Next month, the Commonwealth of Pennsylvania will decide whether to approve Temple’s request for a 5 percent increase in state funding in a budget hearing for the 2015-16 fiscal year.
Under the current budget, Temple’s Commonwealth appropriation stands at $139.9 million – an amount that has not increased in three years. If approved by the state legislature, Temple’s proposed 5 percent increase would represent a boost of about $7 million.
Regardless of whether the proposal is approved, students should expect a tuition increase for next school year, Vice President, Chief Financial Officer and Treasure Ken Kaiser said.
“[The 5 percent] would potentially mitigate some of the tuition increase but it wouldn’t forestall one,” Kaiser said. “I would expect that we would increase tuition, but I think that we can expect that every year.”
In addition to possibly reducing a tuition increase, the $7 million would be invested into initiatives established by the various schools and colleges at Temple, Kaiser said.
Penn State and the University of Pittsburgh, which are state-related schools like Temple, are also asking the Commonwealth for increases in funding. Pitt has asked for a 14.7 percent increase in state appropriations, a request that Kaiser said is unreasonable.
“Our approach is, ‘That’s never going to happen, so we should ask for something realistic,’” Kaiser said.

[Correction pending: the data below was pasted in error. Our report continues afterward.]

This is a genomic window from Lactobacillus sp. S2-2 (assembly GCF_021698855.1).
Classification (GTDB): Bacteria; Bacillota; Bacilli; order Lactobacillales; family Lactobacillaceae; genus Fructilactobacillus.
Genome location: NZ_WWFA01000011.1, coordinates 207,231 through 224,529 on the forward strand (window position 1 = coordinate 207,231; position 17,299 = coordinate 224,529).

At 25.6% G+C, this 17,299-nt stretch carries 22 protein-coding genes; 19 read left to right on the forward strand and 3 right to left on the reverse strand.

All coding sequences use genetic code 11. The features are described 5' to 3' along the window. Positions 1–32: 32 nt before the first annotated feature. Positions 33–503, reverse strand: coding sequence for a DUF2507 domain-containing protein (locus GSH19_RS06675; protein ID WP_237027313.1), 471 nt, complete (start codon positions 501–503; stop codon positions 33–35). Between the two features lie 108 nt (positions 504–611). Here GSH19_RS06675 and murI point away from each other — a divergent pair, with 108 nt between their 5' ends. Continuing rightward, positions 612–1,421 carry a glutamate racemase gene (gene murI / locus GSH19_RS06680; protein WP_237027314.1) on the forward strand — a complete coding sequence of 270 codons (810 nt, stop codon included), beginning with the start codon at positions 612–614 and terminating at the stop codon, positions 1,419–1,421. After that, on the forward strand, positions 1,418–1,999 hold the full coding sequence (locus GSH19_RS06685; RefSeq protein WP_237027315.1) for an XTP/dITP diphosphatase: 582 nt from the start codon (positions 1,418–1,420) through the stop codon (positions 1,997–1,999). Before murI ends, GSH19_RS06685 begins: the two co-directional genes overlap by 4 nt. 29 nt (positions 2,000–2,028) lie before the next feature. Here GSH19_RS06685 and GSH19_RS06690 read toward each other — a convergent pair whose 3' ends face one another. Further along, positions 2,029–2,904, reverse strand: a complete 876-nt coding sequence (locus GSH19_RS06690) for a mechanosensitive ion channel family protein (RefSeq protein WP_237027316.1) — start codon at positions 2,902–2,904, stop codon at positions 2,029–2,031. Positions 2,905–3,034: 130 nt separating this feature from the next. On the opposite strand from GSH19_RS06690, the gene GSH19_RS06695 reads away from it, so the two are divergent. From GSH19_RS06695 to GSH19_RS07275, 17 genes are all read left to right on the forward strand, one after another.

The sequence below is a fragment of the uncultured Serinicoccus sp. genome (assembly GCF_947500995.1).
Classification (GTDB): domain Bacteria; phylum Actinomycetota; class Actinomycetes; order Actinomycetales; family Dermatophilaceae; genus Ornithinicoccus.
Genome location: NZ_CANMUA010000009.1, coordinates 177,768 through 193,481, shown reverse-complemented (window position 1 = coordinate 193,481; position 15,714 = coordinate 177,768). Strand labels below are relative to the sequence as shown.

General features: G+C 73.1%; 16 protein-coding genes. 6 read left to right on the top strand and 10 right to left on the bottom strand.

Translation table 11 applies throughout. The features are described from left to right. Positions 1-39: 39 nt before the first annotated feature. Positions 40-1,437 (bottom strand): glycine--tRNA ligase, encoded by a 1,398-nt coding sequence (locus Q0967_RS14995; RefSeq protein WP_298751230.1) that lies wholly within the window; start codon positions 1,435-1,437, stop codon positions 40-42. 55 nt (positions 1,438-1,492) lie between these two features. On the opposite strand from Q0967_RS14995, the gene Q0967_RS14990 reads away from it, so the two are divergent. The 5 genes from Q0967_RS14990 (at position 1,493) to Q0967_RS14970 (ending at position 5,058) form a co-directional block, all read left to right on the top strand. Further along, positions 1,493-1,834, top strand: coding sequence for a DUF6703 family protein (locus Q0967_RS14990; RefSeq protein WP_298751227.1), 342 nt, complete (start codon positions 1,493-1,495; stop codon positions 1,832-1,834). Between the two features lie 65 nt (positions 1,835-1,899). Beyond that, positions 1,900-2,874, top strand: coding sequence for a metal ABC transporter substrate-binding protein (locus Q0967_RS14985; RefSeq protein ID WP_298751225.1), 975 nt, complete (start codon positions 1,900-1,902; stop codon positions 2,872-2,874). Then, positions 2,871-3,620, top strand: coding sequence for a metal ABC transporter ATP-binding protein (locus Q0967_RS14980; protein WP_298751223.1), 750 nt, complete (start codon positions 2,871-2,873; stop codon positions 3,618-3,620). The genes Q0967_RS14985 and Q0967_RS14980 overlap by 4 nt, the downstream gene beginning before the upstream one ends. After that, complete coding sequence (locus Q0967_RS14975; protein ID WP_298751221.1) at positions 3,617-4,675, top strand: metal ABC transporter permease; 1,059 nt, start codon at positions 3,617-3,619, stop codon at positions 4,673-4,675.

Temple’s state funding was cut by around 20 percent, or $32 million, in 2011. Kaiser wants to begin to rebuild what was lost with the proposed 5 percent increase, but he said he does not think the state will accept Temple’s request.
Kaiser said he expects new Gov. Tom Wolf will “focus his first-year budget on K-through-12.”
However, others believe Wolf will make the effort to increase funding for institutions of higher education. Dr. G. Terry Madonna, a prominent Pennsylvania political expert and director of the Center for Politics and Public Affairs at Franklin and Marshall College, said Wolf made education a “huge issue” during his campaign.
“The question is: How big of a priority does Wolf make [funding for higher education]?” Madonna said. “I’d be stunned if funding doesn’t increase.”
He added that the obstacle is the state legislature, which, despite Wolf’s resounding victory against former Gov. Tom Corbett, is still heavily Republican.
Ben Waxman, a spokesman for Sen. Vincent Hughes of Pennsylvania’s seventh congressional district, said voters issued a “mandate” when they elected Wolf, a Democrat. He said elected officials are feeling pressure from their constituents.
“A lot of representatives have schools in their district,” Waxman said. “[Their constituents] are putting pressure on lawmakers.”
Sen. Daylin Leach’s spokesman, Steve Hoenstine, said that students are facing tremendous challenges when they graduate.
“When students graduate from Pennsylvania schools, they face burdensome debts,” Hoenstine said. “They’re getting a bad deal.”
Kaiser said decreased or flat funding keeps that burden on the students.
“Our goal is to keep that tuition increase as low as possible,” Kaiser said. “To do that, we like to look to the commonwealth to provide some level of additional funding.”
The budget hearing for state-related universities for the Fiscal Year 2015-16 is March 24.
Jack Tomczuk can be reached at firstname.lastname@example.org or Twitter @JackTomczuk